Because then she’d get bored.
Now, you might think this is an interesting new idea, but it’s kind of not – there’s a history of anime and manga and other stories about keeping a powerful entity distracted, a monkey with a shotgun that needs some kind of control or containment. If nothing else, It’s A Good Life is a Twilight Zone episode that first aired in 1961, where the story is oriented around satisfying the whims of a small child with godlike powers. In that story, of course, the child is aware of their power or at least aware of how they are different (probably??) and the whole town is in on the terrifying secret.
It’s also not unlike anime in general to say ‘this character is important and it’s our job to keep them happy, even if they’re an asshole’ – that’s more often the premise of a single episode, and it’s a stock episode plot after someone gets injured in the west. To spin an entire series out of it requires there to be a layer of complication that you can use to do different things, which in this case, is presented by the four competing needs of the group around her, who are each individually, perfectly interesting and legitimate premises for entire urban science fiction narratives of their own, and Itsuki and Kyon.
Now, meritocracy is fake so let’s not get fooling ourselves into thinking that this series succeeded because it was smart and funny and charming and good, but, thankfully, it was also smart and funny and charming and good, and it succeeded. The characters had appeal, the light novels were clever in interesting ways that were both legitimately smart but also made you feel really smart for getting them and appreciating how they worked, and did a bunch of interesting things with their idea space, including notably, one time when to represent a time loop, two chapters of a book, back to back, were identical up until the very end. Put a pin in that one, we’re coming back to it later.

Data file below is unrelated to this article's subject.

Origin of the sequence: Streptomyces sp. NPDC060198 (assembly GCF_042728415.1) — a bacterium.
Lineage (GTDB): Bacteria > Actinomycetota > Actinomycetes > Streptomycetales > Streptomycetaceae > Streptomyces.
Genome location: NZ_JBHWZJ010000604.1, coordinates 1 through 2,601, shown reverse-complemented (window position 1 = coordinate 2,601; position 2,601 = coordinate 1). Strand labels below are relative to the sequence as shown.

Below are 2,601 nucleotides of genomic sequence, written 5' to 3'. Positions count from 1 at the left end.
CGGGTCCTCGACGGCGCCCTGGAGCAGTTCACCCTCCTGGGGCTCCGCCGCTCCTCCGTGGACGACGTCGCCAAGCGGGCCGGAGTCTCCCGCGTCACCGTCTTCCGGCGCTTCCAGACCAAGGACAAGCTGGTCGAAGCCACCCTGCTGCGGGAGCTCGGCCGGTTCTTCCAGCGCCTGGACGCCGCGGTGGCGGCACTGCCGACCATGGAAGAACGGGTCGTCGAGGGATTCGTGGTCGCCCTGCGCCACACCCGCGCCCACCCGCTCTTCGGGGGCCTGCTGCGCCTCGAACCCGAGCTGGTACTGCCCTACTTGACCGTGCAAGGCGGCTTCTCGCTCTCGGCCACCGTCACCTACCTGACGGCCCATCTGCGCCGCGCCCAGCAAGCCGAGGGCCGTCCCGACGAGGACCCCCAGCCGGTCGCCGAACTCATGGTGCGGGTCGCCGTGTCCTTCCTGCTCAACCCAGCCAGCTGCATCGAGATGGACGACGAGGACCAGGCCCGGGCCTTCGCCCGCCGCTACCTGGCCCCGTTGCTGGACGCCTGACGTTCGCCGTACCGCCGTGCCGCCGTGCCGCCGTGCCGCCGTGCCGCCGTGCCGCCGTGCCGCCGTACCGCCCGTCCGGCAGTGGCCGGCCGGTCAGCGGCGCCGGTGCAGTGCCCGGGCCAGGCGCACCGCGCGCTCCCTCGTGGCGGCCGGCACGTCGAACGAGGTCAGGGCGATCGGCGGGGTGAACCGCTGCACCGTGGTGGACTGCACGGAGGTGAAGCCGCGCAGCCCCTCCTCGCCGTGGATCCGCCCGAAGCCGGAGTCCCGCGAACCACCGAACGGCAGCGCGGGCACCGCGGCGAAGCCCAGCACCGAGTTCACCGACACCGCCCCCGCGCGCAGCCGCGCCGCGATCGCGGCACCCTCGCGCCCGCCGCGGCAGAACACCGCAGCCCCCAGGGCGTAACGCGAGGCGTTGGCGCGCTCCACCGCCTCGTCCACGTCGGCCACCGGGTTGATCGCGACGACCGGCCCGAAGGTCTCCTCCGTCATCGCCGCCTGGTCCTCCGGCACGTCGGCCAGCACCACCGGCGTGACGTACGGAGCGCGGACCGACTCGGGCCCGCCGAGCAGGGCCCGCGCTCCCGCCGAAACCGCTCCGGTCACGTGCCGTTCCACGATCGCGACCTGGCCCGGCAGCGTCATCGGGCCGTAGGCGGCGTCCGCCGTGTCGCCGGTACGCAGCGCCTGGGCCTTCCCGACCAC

The light novels got an anime adaptation, and that anime adaptation didn’t just operate on interpreting the basic stories of the light novels but on redoing them for the TV format, with some of the basic plot structures all the same, but the actual narrative of the TV show deliberately doing some things confusingly, differently, and also with some extremely marketable details like fanservice and a opening song that was a bop and bringing moe girls to life in a way that audiences just hecking loved. There was a real love of music in the series, too, with a major music number given special attention in the first season, which served not just to be a pretty good musical performance and a real fun moment in the story, and a great song, but also showed animation doing a really impressive job of conveying something real.
Most infamously for people who weren’t watching it, though, was the dance. See, the ending of each episode of Haruhi was the characters doing a dance. I don’t know if it was technically impressive but it was visually memorable and it didn’t look like other things. And that made it memeable, and that meant that suddenly you’d see fanart of characters you did know doing something they’d never and in-person performances from both cosplayers and just people at conventions.
Then people started to joke about being Haruhi worshippers.
It’s easy to say this anime was ‘a phenomenon’ but I need to underscore, it wasn’t an anime that was a phenomenon. It was a light novel series, and an anime, and a cultural space. It was successful before the anime hit the west and it was successful after that. Haruhi is a shared cultural memeplex and it is vast.
Anyway, then they announced a second season of the much-anticipated anime.
The second season of Haruhi was announced with much fanfare, and by much fanfare, I mean it was practically something you needed to do an actual scavenger hunt to piece together the information. It was cancelled in secret (??) and then restarted in secret (???) but you could see those statements together, it was promoted, it was advertised, things happened, it’s genre media in a specialised niche, things happened in a way that was complicated. Then, the series finally started to air, and there was much rejoicing.
There was one episode, called Bamboo Leaf Rhapsody, and it was built out of something beloved in the fandom, and there was much rejoicing. Then there was another episode, called Endless Eight, which was oh hey, this is about a time loop and that was that thing the light novel did by repeating a chapter. And then, the next episode is the same.